Two Sigma, a $24bn hedge fund in New York’s Soho, has robots roaming the halls. Seriously. But they aren’t doing much.The Wall Street Journal says they’re restricted to tasks such as playing shuffleboard or air hockey.
By definition mechanical devices, robots move far too slowly for the world of trading, which has been built on analytics and trade decisions whose operations are measured in microseconds. It turns out that David Siegel, a co-founder of Two Sigma with a computer science Ph.D. from MIT, simply likes robots.
When it comes to trading, the robots encroaching on the jobs of human beings are algorithms rather than mechanical devices. Alex Tabb, partner and chief operating officer of the TABB Group, says you won’t get metal men trading, but you will get more and more resources committed to the development of smarter algorithms.
“Firms are bringing on more development people, data scientists, mathematicians and engineers. Speed is still very important but smart is even more important,” he says. “What we are seeing with algos is trying to become smarter, not just faster. They have to take in more data, analyze and compute quicker. They are trying to get to a knowledge state rather than just a data state. You need to derive knowledge from data and that then takes you to decision making.”
Big data is at the forefront of automated finance in 2015. Andrew Sheppard, a big data consultant on Wall Street and part-time finance professor at Baruch College in New York City, says the tools for analyzing big data are getting much better and more of the analysis is being demanded in real-time. As algorithms improve, Sheppard sounds a warning to traders: he expects trading will be conducted by machines running 24×7 with very little role for people. “Humans might supervise the machines, but even that is questionable,” he tells us.
Dr. Rupak Chatterjee, deputy director of the Financial Engineering Division at Stevens Institute of Technology in Hoboken, NJ is more optimistic about jobs in the industry. Someone has to create, and then test, the trading strategies before they are executed by computers, he said. Banks will need skilled financial engineers and quants with good database and data visualization skills: “They will have to know the standard Wall Street products and techniques, but those who bring in big data skills will hold an advantage over colleagues.”
Big data, Java, Python, Hadoop, statistics: the trading skills of the future
Chatterjee encourages his students to widen their skills so they can handle big data and analytics in trading, in commercial and retail banking, or even in health care. The skills are highly valued in multiple fields. Students should also learn a computing language or two such as Java and Python. Familiarity with non-relational databases like (NoSQL) and the Hadoop cluster environment is also extremely valuable, he added.
At a more senior level, banks need trading supervisors who understand exactly how algorithmic models work and the impact that choosing one above another will have upon P&L. Jim Jockle, chief marketing officer and Joe Saporito, global head of direct sales at Numerix – a company that develops software to analyze financial derivatives – say trading is no longer an island with its own P&L. A trading business has to show how it is complying with regulations, and how transactions impact the rest of the organization. Decisions like model choice are not left to the trader alone, Jockle said. Supervisors need to see how a model helps the organization, not just the trader’s bonus.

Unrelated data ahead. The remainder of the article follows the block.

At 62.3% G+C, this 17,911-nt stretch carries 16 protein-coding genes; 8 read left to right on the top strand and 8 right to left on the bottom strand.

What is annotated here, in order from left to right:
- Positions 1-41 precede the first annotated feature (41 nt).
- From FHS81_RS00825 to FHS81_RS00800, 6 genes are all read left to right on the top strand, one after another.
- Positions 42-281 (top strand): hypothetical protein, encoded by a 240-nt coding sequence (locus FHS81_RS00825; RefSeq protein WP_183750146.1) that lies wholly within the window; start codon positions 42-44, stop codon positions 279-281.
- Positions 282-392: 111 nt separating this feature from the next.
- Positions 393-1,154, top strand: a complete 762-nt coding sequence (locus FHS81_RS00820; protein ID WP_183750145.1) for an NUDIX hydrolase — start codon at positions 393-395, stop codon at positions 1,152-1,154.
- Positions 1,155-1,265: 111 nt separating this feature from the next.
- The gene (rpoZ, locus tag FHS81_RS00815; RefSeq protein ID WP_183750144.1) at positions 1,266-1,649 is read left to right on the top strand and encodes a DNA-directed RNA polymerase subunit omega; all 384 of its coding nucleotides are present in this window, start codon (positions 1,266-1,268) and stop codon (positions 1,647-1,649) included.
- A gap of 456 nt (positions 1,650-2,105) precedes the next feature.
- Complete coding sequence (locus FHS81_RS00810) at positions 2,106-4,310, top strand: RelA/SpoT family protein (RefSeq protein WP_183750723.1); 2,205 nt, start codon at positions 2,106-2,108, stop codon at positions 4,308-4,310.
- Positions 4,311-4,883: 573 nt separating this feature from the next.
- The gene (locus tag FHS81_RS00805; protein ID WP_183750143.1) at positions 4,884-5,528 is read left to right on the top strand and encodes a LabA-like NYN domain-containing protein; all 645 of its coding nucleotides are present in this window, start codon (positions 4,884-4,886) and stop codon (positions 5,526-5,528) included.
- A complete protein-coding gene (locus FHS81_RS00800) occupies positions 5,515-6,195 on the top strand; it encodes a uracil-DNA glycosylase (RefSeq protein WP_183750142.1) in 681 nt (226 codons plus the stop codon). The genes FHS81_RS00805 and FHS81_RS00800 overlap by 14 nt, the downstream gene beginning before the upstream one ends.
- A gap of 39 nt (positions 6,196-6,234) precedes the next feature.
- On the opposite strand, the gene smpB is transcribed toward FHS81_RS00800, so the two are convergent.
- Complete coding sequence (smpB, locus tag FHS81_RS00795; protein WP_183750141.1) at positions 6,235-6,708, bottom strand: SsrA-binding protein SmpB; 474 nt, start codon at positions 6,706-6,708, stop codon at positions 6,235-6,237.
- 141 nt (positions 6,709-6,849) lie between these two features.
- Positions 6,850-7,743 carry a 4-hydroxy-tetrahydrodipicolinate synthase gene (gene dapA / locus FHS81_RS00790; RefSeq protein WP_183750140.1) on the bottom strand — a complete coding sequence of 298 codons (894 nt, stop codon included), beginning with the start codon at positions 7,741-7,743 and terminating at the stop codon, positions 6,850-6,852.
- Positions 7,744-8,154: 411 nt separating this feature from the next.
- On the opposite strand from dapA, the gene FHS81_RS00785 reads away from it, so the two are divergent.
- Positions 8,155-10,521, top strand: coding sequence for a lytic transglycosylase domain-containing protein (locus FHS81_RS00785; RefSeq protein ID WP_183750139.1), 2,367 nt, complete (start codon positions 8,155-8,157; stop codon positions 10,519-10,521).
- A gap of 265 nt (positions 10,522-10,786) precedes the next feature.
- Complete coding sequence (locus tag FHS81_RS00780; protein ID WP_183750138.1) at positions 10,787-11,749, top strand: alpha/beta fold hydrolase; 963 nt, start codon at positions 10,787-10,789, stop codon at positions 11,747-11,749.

Bob Gach, capital markets lead for Accenture Strategy, said some trading roles are moving toward management of an investment bank’s balance sheet. Simple trading is being automated, but a whole category of trades need to be understood in terms of collateral, capital charges or whether they are a hedge (so-called XVA trading). On a more simple agency trading level, Gach said human traders are needed to work with customers in areas like trade finance, managing receivables, managing credit risks and doing swaps for alternative cash flows.
Jockle said that he would urge his son to develop a better understanding of statistics and better critical thinking.
“The successful traders will be those who can ask questions beyond the pre-packaged visualization presented, whether getting into underlying analytics, different Monte Carlo paths to find more opportunity, or standing on top and being able to query data better than someone sitting next to them.”
Most traders can use at most 10% of Excel, said Saporito. He said would-be traders should try to learn 20% – that will put them way ahead of most other traders.
Complexity is the way forward, experts agreed. Trading equities has limited upside; firms will be working across assets and in multiple currencies.
“The days of FX traders doing two currencies — that will be something we can look back on and say remember when?” said Jockle.
Tabb sees new traders learning to program at the same time they are learning to trade. “The ability to code and tweak these algos is going to be very important, especially for those market making firms who need speed and smarts to survive,” he explained. “The skills necessary to become a really proficient trader are changing, and it involves a strong base in technology.”
Mani Mahjouri, CIO of Tradeworx, said new traders should be familiar with technology, especially computer programming. Which program is best? Any is fine, said Mahjouri: “Computer languages change – the core value is being able to program in one language and then it is easier to pick up a new language.”